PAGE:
● Encapsulation – the ‘walling off’ or ‘ensheathment’ of microbes, microeukaryotes, parasitoids (too large to phagocytose), and damaged host tissue in recurrent layers of haemocytes. After multiple layers of haemocytes are in place, melanin is used to coat the capsule (van de Braak et al., 2002; Costa et al., 2009).
● Extracellular trap release (ETosis) – discharge of decondensed chromatin embedded with proteinaceous factors. Microbes are caught in the ‘chromatin net’ and are vulnerable to multiple biocidal agents, including histone-derived peptides and peroxidase (by)products (Ng et al., 2013; Robb et al., 2014).
Humoral (3). There is much coordination and crosstalk between the so called cellular and humoral immune reactions in decapods – wound repair, clot formation (haemostasis) and pro-phenoloxidase activation being key examples (Fontaine and Lightner, 1973; Söderhäll and Smith, 1983; Maningas et al., 2013). A myriad of enzymatic and non-enzymatic factors, including agglutinins, lysins, cytokine-like molecules and antimicrobial peptides (e.g., crustins; Bartlett et al., 2002), are found in the haemolymph of decapods. Many are derived from the haemocytes (e.g., clotting pathway components), while others are released constitutively by diverse tissue types including the hepatopancreas, with the remainder being acute phase (Smith and Chisholm, 1992; Suleiman et al., 2017; Tassanakajon et al., 2018). Arguably, the most identifiable response is the generation of the black/brown pigment melanin from phenoloxidase activities. Melanin itself is microbiostatic and virustatic, whereas the by-products generated from its biogenesis (e.g., oxygenic radicals), are highly toxic (Cerenius et al., 2010; Coates and Talbot, 2018). Multiple enzymes – laccase, tyrosinase, catecholoxidase and haemocyanin – are capable of catalysing simple phenols into quinones, which go on to form melanin (Coates and Costa-Paiva, 2020). These enzymes are usually referred to collectively as phenoloxidases and display multiple immune properties (Cerenius and Söderhäll, 2021).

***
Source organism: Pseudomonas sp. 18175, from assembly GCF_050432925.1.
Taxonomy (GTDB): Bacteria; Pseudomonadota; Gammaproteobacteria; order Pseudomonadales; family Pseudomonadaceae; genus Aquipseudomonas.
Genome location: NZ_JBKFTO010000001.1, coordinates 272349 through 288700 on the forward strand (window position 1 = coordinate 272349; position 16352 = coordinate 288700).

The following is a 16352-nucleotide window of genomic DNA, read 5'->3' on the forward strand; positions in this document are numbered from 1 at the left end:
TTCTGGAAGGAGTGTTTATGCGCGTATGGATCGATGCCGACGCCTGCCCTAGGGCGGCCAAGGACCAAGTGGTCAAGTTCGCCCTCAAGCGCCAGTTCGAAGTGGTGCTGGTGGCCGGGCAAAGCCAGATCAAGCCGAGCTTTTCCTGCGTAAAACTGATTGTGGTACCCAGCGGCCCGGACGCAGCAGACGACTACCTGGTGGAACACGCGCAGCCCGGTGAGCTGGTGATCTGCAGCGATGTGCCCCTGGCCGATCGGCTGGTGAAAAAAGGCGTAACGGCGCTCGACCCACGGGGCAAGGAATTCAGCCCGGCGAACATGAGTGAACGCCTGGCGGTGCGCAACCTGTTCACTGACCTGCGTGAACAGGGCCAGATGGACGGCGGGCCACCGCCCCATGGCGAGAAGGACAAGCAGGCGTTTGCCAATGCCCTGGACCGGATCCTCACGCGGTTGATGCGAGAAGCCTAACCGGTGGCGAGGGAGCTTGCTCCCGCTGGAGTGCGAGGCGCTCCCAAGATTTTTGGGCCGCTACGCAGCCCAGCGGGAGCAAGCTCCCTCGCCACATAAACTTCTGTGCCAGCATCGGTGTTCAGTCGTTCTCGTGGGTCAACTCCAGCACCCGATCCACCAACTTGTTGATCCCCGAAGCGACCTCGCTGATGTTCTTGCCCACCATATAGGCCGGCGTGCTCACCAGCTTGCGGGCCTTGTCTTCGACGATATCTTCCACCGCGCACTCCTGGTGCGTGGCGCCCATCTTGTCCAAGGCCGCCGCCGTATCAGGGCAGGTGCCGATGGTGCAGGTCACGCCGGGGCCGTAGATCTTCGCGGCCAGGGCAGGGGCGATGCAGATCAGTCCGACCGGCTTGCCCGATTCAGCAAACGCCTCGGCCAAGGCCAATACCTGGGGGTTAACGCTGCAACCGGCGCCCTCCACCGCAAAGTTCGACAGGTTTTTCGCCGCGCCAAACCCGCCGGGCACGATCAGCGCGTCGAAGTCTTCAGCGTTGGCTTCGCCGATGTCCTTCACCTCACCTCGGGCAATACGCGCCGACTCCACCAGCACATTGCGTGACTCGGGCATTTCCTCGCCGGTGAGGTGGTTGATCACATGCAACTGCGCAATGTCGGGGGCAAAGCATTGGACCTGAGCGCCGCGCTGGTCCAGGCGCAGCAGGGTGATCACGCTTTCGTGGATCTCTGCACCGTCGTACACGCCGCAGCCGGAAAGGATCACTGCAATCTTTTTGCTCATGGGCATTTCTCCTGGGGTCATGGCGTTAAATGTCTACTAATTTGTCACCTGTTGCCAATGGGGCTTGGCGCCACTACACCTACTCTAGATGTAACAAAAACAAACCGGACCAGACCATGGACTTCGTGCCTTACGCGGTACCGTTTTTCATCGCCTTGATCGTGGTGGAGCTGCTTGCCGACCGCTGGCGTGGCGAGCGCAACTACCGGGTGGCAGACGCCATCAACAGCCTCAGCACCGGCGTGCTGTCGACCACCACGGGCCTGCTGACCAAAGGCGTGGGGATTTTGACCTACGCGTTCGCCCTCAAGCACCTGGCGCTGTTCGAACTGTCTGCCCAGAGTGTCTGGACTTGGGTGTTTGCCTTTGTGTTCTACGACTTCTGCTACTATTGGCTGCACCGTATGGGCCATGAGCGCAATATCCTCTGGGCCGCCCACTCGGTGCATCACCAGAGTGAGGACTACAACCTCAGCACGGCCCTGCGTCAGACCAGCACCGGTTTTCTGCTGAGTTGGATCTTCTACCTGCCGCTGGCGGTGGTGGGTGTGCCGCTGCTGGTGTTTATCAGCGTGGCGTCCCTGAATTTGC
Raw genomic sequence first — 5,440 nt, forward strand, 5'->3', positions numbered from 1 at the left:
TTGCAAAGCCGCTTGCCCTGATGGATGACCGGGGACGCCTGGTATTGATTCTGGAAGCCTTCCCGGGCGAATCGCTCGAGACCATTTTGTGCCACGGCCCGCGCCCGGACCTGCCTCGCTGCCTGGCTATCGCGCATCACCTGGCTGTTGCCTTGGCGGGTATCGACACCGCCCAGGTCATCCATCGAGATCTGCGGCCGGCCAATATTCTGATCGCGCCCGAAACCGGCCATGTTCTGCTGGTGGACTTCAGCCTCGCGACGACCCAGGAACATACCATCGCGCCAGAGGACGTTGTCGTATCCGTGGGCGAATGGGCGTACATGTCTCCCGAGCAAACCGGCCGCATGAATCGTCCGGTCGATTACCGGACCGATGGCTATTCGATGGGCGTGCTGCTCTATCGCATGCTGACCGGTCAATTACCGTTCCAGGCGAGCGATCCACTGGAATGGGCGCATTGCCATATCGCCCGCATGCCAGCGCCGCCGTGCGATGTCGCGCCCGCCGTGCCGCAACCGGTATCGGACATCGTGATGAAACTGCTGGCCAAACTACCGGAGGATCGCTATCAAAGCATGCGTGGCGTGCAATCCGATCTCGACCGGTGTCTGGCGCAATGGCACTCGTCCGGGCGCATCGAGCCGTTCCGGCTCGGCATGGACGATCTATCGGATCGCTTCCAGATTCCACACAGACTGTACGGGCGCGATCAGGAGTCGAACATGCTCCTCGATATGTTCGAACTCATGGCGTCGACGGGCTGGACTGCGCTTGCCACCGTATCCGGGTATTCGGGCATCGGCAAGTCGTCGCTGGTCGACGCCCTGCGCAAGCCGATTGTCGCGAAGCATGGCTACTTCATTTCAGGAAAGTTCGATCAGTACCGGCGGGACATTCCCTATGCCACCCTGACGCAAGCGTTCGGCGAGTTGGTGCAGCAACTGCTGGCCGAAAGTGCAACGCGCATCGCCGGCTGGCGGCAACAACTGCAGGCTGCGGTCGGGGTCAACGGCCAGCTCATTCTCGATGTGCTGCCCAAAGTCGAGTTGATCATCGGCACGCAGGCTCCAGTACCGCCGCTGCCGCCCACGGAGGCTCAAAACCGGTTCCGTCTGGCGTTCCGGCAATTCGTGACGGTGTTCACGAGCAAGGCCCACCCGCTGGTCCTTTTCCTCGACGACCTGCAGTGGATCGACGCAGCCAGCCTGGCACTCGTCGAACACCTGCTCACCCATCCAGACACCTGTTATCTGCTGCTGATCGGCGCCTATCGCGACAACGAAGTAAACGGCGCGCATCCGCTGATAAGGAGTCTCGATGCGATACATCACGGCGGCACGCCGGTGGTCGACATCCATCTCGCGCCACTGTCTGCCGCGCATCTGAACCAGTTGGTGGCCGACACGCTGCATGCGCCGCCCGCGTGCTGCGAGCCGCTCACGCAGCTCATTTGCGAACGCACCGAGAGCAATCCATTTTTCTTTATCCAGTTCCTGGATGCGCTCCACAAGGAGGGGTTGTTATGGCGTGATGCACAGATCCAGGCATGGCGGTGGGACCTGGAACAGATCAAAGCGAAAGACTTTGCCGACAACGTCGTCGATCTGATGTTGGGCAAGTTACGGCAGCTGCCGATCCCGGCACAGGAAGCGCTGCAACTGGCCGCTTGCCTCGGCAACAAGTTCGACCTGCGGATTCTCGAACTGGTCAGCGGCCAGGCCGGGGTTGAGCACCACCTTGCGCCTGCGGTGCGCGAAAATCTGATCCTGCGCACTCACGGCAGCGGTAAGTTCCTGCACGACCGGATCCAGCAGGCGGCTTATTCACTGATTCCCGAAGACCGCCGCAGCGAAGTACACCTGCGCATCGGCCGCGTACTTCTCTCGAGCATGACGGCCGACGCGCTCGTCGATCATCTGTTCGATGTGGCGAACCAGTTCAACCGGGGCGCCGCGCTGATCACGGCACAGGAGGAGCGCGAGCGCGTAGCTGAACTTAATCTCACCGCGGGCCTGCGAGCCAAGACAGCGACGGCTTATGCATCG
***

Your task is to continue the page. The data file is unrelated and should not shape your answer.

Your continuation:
2.3 Environmental and Biological Conditions During Grow-Out: Health-Stress-Disease Axis in Ponds
The health of farmed fish is inextricably linked to their welfare (Segner et al., 2012), and unsurprisingly, this is also the case for decapod crustaceans such as penaeid shrimps, as illustrated by the Disease triangle in Figure 2. There remains a deficit with respect to welfare indicators or standardised reference intervals for monitoring penaeids in captivity, partly because it is challenging to define what constitutes a healthy shrimp (Coates and Söderhäll, 2021). Recent efforts have looked to the gut microbiome as a means of measuring ‘healthy’ penaeids, including immune vigour (Li et al., 2018; Holt et al., 2021). Unsurprisingly, the resident microbes of penaeid tissues are linked to disease and health outcomes – the composition, diversity, and balance between pathobionts and symbionts.